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Angels win, 5-4, in 11 innings but strikeout leader Jered Weaver doesn't get the victory

Weaver leaves the game with a lead, but Fernando Rodney's meltdown costs him as the Angels have to go to extra innings to beat the Rangers.

October 01, 2010|By Mike DiGiovanna

Reporting from Arlington, Texas — Jered Weaver, strikeout king? It had a certain ring to it Friday night for the Angels, who saw their ace take over the major league strikeout lead by pushing his season-ending total to 233 in a seven-inning, two-run, six-hit performance against the Texas Rangers.

Unfortunately for Weaver, who struck out four, the outcome had a familiar ring. Fernando Rodney suffered another ninth-inning meltdown, casting more doubt on his ability to close next season and costing Weaver a victory, the fifth time this season Weaver left a game in position to win and came up empty-handed.

The Angels won, 5-4, in 11 innings, but it wasn't pretty. Juan Rivera hit his second homer, a solo shot in the 11th, and rookie Michael Kohn bailed the Angels out of a two-on, no-outs jam in the bottom of the 11th for his first save.

The Angels rallied for two runs in the eighth on Peter Bourjos' sacrifice fly and Maicer Izturis RBI single to take a 3-2 lead, and Rivera's ninth-inning homer made it 4-2.

But with one out in the bottom of the ninth, Rodney hit Ian Kinsler with a pitch and walked Mitch Moreland, who had homered twice against Weaver.

Bengie Molina singled off third baseman Alberto Callaspo's glove, the ball trickling into shallow left field. Kinsler scored, and Moreland advanced to third when Rodney failed to cover the bag.

Pedro Borbon popped to short for the second out. Rodney picked off pinch-runner Esteban German at first, but while German was in a rundown, Moreland broke for home and scored the tying run when Rivera threw wide of the plate.

Rodney walked Elvis Andrus and got Michael Young to ground out to end the inning, but he now has four blown saves, two losses and an earned run average of 6.46 in 16 appearances since Sept. 6.

"It's been a little sketchy this month, but he's an important piece of the back of the bullpen," Manager Mike Scioscia said of Rodney. "He's pitched a lot, and he might be trying to generate some velocity, which is affecting his command."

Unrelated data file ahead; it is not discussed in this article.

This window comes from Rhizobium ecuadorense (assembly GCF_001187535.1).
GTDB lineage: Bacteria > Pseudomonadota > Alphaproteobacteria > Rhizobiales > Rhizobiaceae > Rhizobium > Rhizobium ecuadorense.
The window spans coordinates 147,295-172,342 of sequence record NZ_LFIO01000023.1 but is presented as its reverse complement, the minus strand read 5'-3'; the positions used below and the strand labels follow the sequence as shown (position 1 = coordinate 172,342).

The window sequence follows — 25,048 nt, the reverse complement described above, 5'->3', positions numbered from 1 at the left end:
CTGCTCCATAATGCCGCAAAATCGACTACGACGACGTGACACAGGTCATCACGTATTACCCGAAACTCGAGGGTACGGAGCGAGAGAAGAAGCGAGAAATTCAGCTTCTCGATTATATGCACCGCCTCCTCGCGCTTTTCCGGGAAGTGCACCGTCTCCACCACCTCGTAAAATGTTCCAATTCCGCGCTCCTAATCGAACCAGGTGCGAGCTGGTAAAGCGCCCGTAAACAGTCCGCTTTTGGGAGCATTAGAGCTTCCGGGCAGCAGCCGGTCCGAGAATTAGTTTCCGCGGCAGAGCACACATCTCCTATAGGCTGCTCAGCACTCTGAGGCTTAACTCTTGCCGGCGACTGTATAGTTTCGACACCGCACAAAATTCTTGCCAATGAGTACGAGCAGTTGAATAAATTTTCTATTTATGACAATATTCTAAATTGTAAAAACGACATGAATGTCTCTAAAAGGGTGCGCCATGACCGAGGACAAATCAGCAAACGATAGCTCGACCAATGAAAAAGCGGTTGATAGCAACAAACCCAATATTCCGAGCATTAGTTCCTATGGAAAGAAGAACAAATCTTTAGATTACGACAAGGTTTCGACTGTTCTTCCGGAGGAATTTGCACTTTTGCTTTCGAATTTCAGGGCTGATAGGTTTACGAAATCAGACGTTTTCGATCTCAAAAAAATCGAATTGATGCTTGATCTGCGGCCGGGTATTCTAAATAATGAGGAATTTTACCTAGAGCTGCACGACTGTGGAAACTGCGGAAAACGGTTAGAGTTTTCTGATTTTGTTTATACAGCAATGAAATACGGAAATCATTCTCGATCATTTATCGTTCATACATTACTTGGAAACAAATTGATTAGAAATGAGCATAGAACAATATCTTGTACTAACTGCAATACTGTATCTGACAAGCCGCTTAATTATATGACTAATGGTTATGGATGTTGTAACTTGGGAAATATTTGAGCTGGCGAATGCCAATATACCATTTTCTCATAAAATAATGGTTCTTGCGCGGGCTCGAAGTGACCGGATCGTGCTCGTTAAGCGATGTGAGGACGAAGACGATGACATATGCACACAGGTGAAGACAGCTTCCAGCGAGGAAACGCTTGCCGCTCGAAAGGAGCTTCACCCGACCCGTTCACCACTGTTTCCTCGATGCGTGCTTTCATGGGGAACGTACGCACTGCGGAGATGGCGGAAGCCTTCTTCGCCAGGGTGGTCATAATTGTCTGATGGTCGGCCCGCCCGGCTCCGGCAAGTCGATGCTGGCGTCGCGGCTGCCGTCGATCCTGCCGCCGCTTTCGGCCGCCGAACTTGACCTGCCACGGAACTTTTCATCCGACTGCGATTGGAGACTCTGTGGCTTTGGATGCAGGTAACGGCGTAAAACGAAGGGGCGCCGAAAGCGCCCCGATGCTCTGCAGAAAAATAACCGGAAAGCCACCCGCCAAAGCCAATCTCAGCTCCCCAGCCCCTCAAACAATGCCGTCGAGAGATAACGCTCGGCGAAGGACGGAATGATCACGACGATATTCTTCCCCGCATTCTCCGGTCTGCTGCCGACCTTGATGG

Whiff of Weaver

That Weaver could be the first Angel to lead the major leagues in strikeouts since Nolan Ryan had 341 in 1977 is remarkable for a guy who is not considered overpowering.

Weaver's fastball hovers in the 91-mph range, but he still passed Seattle ace Felix Hernandez (232) and San Francisco ace Tim Lincecum (231) Friday night.

Hernandez was scheduled to start Sunday, but the Mariners scratched him because he's thrown a major league-high 249 2/3 innings. Lincecum is not scheduled to pitch this weekend.

Weaver closed with a 13-12 record, a 3.01 ERA and a career-high 224 1/3 innings pitched. Of his 3,712 pitches, 2,419, or 65%, were strikes.

"Changing speeds with every pitch has been a key," Weaver said. "Anything you can do to keep the hitters off-balance is good. When you throw 91, you have to figure out ways to get people out."

Aspiring skipper

The Toronto Blue Jays have received permission from the Angels to interview bench coach Ron Roenicke for their manager's job, which opened with the retirement of Cito Gaston.

A major league source confirmed the contact between the teams on Friday. Roenicke confirmed that he had an interview lined up but would not name the club.

Roenicke, who has served 11 seasons under Mike Scioscia, six as third base coach and five as bench coach, interviewed for managerial jobs in Seattle in 2005 and Cleveland in 2009, and Scioscia believes the 54-year-old former outfielder is ready.

"He's been ready for a while," Scioscia said. "He has great evaluation skills, and I think he understands all the aspects of baseball to put together and to lead a team."

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